By Jack Sinclair
I’ve been around alcohol for a long time. When I think about it, I guess I’ve actually been surrounded by alcohol for pretty much all of my childhood and most of my teenage years. My mom and dad were both drunks, my dad dried out and my mom eventually followed suit and quit drinking. Now I see Zoey indulging in alcohol and even though I’m not as close to her as I used to be, I’d have to be blind to miss the signs that she is drinking too much. The thing about alcohol abuse is that she doesn’t see she has a problem. She’s just feeling good and avoiding her problems. What Zoey doesn’t see yet is the damaging effects that alcohol is already having on her.
Alcohol is a drug. People sometimes forget this because it is a ‘legal’ drug (legal for people over a certain age that is). The effects of alcohol are long lasting and the fact that Zoe is drinking so much at such a young age makes her addiction even scarier. The first thing alcohol does to you is impair your judgement. When you drink, things are different and decision-making skills are seriously affected. Statistically, teenagers engage in more unprotected sex or other risky behaviours when they are drunk than they would if there were sober.
Beyond making really bad decisions, there are a lot of other negative effects of alcohol on the teenage brain. As teenagers are still developing (yes, even if you look like an adult, odds are the brain is still growing) alcohol intake can damage parts of the brain more than it would an adult; this can cause serious problems with memory. Because alcohol is absorbed directly into the blood stream, it can also increase your risk to developing serious diseases and risk causing organ failure. Another big risk when drinking too much, too fast is alcohol poisoning. Alcohol poisoning causes the body to shut down and can result in coma or death.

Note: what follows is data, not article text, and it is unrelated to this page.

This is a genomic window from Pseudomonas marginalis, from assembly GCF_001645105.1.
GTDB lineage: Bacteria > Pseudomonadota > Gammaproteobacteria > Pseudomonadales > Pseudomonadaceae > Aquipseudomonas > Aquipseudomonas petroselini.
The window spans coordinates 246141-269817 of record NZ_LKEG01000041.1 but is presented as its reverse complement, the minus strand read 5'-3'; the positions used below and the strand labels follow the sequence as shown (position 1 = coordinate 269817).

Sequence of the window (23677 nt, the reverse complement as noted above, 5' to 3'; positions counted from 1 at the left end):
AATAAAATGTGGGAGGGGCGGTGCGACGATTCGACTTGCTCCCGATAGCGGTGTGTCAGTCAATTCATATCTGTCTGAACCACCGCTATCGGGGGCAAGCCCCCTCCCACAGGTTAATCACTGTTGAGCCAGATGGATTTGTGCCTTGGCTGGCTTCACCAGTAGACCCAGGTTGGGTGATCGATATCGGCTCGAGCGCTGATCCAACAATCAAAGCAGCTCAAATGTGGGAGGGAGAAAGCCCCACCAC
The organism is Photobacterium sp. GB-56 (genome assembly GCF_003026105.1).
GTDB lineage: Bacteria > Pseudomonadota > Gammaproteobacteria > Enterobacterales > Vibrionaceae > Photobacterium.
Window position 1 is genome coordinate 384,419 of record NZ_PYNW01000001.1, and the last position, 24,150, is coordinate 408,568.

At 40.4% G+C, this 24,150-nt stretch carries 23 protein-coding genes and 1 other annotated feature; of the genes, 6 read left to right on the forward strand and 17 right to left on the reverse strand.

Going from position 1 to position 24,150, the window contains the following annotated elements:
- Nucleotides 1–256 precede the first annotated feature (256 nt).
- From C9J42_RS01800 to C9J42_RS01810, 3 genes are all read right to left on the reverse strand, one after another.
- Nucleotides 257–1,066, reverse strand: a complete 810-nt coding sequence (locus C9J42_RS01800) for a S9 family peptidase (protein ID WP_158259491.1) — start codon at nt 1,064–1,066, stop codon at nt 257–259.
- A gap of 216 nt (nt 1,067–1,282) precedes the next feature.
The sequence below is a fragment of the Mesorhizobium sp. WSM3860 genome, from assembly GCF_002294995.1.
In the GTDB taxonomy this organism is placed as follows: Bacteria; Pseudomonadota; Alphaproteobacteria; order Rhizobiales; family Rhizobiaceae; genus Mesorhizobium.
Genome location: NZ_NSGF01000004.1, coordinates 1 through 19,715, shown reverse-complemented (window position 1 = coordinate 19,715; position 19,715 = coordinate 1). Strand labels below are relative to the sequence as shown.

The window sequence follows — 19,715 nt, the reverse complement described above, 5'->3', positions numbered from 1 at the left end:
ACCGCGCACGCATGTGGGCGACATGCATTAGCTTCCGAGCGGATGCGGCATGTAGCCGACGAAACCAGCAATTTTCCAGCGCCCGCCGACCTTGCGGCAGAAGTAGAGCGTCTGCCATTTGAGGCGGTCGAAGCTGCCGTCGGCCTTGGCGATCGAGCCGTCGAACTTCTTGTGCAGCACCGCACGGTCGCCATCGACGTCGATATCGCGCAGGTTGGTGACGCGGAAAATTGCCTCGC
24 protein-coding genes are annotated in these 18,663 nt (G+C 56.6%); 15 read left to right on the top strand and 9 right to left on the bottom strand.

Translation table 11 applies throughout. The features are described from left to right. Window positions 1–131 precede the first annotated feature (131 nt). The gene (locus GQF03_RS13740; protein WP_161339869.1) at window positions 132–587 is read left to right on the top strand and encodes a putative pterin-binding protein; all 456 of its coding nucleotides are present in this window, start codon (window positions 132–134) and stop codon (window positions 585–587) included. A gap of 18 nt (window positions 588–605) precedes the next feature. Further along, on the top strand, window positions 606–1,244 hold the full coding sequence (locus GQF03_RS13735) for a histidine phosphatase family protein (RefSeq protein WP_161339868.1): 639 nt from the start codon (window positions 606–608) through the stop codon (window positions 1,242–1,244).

Too much alcohol is just dangerous. It’s not fun when your friends are having a good time at a party and you’re passed out in the corner mumbling to yourself. I know Zoey has been taking it too far and now that she’s finally starting to admit she has a problem, I hope she can change. I think she wants to get better and they say that admitting you have a problem is the first step.
It’s not going to be easy for her. I’ve watched my dad and mom go through recovery and I’m willing to stand by Zoey too. That’s what friends are for after all.